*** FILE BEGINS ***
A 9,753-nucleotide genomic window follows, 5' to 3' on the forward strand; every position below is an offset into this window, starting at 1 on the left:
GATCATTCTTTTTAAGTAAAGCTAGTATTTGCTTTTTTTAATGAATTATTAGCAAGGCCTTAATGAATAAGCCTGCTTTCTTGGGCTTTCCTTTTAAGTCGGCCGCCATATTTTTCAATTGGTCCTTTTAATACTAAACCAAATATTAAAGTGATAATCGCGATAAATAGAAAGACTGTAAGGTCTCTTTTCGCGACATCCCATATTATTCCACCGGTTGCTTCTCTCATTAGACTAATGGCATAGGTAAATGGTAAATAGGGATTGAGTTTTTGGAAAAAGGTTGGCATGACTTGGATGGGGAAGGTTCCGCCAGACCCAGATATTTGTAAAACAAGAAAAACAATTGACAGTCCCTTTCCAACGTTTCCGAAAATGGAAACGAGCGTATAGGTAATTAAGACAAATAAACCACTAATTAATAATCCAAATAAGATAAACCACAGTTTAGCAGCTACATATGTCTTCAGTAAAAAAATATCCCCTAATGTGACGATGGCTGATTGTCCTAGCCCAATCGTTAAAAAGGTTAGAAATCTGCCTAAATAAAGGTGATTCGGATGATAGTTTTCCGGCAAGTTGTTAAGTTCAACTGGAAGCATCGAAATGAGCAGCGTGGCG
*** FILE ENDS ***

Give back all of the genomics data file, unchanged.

A 9,753-nucleotide genomic window follows, 5' to 3' on the forward strand; every position below is an offset into this window, starting at 1 on the left:
GATCATTCTTTTTAAGTAAAGCTAGTATTTGCTTTTTTTAATGAATTATTAGCAAGGCCTTAATGAATAAGCCTGCTTTCTTGGGCTTTCCTTTTAAGTCGGCCGCCATATTTTTCAATTGGTCCTTTTAATACTAAACCAAATATTAAAGTGATAATCGCGATAAATAGAAAGACTGTAAGGTCTCTTTTCGCGACATCCCATATTATTCCACCGGTTGCTTCTCTCATTAGACTAATGGCATAGGTAAATGGTAAATAGGGATTGAGTTTTTGGAAAAAGGTTGGCATGACTTGGATGGGGAAGGTTCCGCCAGACCCAGATATTTGTAAAACAAGAAAAACAATTGACAGTCCCTTTCCAACGTTTCCGAAAATGGAAACGAGCGTATAGGTAATTAAGACAAATAAACCACTAATTAATAATCCAAATAAGATAAACCACAGTTTAGCAGCTACATATGTCTTCAGTAAAAAAATATCCCCTAATGTGACGATGGCTGATTGTCCTAGCCCAATCGTTAAAAAGGTTAGAAATCTGCCTAAATAAAGGTGATTCGGATGATAGTTTTCCGGCAAGTTGTTAAGTTCAACTGGAAGCATCGAAATGAGCAGCGTGGCG